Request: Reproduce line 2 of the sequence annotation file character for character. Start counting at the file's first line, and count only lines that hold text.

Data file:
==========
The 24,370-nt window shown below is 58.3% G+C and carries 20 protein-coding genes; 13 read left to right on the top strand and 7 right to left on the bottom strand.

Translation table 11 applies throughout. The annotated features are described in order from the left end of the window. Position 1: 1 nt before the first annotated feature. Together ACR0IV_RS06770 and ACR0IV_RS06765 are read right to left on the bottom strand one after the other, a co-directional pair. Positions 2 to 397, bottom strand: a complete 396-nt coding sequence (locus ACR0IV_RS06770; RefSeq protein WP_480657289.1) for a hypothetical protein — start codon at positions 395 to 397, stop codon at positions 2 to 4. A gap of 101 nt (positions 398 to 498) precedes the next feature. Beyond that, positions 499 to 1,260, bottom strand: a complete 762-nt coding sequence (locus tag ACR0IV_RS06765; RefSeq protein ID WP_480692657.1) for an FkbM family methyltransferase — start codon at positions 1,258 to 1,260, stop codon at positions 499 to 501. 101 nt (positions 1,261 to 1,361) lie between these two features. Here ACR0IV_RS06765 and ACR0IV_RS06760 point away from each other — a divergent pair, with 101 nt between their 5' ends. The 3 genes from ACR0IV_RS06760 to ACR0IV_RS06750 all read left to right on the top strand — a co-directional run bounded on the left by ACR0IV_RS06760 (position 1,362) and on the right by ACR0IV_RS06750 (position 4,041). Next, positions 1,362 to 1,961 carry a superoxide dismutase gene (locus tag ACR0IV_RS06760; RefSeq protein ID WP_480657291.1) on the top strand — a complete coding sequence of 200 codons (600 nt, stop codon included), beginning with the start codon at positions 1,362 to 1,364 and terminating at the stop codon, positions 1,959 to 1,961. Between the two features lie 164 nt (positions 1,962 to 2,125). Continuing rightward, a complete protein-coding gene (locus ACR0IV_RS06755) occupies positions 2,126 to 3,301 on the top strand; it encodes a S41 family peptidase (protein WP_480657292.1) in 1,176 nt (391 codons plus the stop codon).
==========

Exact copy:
Translation table 11 applies throughout. The annotated features are described in order from the left end of the window. Position 1: 1 nt before the first annotated feature. Together ACR0IV_RS06770 and ACR0IV_RS06765 are read right to left on the bottom strand one after the other, a co-directional pair. Positions 2 to 397, bottom strand: a complete 396-nt coding sequence (locus ACR0IV_RS06770; RefSeq protein WP_480657289.1) for a hypothetical protein — start codon at positions 395 to 397, stop codon at positions 2 to 4. A gap of 101 nt (positions 398 to 498) precedes the next feature. Beyond that, positions 499 to 1,260, bottom strand: a complete 762-nt coding sequence (locus tag ACR0IV_RS06765; RefSeq protein ID WP_480692657.1) for an FkbM family methyltransferase — start codon at positions 1,258 to 1,260, stop codon at positions 499 to 501. 101 nt (positions 1,261 to 1,361) lie between these two features. Here ACR0IV_RS06765 and ACR0IV_RS06760 point away from each other — a divergent pair, with 101 nt between their 5' ends. The 3 genes from ACR0IV_RS06760 to ACR0IV_RS06750 all read left to right on the top strand — a co-directional run bounded on the left by ACR0IV_RS06760 (position 1,362) and on the right by ACR0IV_RS06750 (position 4,041). Next, positions 1,362 to 1,961 carry a superoxide dismutase gene (locus tag ACR0IV_RS06760; RefSeq protein ID WP_480657291.1) on the top strand — a complete coding sequence of 200 codons (600 nt, stop codon included), beginning with the start codon at positions 1,362 to 1,364 and terminating at the stop codon, positions 1,959 to 1,961. Between the two features lie 164 nt (positions 1,962 to 2,125). Continuing rightward, a complete protein-coding gene (locus ACR0IV_RS06755) occupies positions 2,126 to 3,301 on the top strand; it encodes a S41 family peptidase (protein WP_480657292.1) in 1,176 nt (391 codons plus the stop codon).